IMG_0677So then, on to identification of some common leaves… Today we’re tackling some species that belong in the same genus and are often confused: the Norway Maple and the sycamore.

In fact, our heading is really a trick question; these are both technically Maples, sharing the genus Acer. They are also relatively common, frequently planted in school grounds, and you are likely to come across them during your Autumn leaf searches.


Norway Maple

The picture above shows a Norway Maple leaf on the left and a Sycamore leaf on the right. The main difference is that the Norway Maple has a significantly more jagged edge, and a glossier surface. In fact, although not the same species, it looks very similar to the Maple leaf on the Canadian flag. In looking at the full trees, Sycamores also tend to grow higher.

In Autumn, the leaves become much easier to tell apart. Norway Maple leaves are some of the first to change  colour, turning a blazing scarlet that illuminates streets, parks and woodlands. There’s a dark side to this beauty; actuall,y this red pigment is produced as a side-effect of something called allelopathy. This is the scientific name for a sneaky trick the tree has up its sleeve to fend off competition for resources from nearby trees. Norway maples produce and release chemicals to hinder the growth of nearby saplings. The blood-red pigments are merely a by-product of this.

Sycamore leaves never turn red. They usually go a blotchy green-yellow. This sample is also adorned with black spots; rather than a consequence of autrumn colour changes, this is actually a fungus that becomes an increasingly common sight. Although it doesn’t look so nice, and the trees probably aren’t too happy about it, spotting this is actually a positive sign. The fungus can only flourish in very clean air, so it’s a great environmental indicator for air quality.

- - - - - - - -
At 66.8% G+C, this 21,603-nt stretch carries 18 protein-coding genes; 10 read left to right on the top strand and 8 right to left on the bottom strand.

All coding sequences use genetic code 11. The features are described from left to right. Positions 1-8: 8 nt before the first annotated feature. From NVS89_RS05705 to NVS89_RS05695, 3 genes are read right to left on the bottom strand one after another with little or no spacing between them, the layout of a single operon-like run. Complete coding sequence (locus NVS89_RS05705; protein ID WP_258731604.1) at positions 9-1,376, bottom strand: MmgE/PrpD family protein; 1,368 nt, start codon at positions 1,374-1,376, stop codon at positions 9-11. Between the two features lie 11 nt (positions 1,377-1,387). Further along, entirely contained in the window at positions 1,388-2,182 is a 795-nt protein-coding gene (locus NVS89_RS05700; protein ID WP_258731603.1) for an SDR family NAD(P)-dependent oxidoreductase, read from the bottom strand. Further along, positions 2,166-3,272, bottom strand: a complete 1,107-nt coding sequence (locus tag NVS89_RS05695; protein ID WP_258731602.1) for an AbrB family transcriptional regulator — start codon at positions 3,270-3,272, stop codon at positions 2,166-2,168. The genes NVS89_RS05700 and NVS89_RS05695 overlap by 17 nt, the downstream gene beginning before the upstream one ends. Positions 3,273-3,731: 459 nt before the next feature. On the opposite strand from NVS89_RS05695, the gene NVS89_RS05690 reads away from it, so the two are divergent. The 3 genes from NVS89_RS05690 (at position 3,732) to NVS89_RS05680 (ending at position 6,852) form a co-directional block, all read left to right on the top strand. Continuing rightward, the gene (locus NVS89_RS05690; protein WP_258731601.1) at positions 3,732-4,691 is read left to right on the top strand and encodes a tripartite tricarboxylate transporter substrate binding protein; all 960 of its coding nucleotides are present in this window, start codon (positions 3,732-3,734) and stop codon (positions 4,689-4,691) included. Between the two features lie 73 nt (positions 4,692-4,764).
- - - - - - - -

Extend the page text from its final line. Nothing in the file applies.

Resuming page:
(OPAL have some tree health surveys based around this that you can do in your school grounds).

So, in summary; sycamores grow taller, and their leaves turn yellow. Norway maples turn red, are a bit selfish, and have glossier leaves. Both trees share the ‘helicopter’ keys beloved by children and so useful when teaching seed dispersal, so it;s worth getting to know their names.

Before we go, there’s one more maple tree to be mentioned: the Field Maple is smaller and less showy than both of the others. Sometimes it is used as a hedging plant. It’s leaves are smaller and more rounded, and turn yellow rather than red. It too produces ‘helicopter’ keys, but they are much smaller.


Field Maple


One response to this post.

  1. […] Autumnwatch #3: Maple or Sycamore? ( […]


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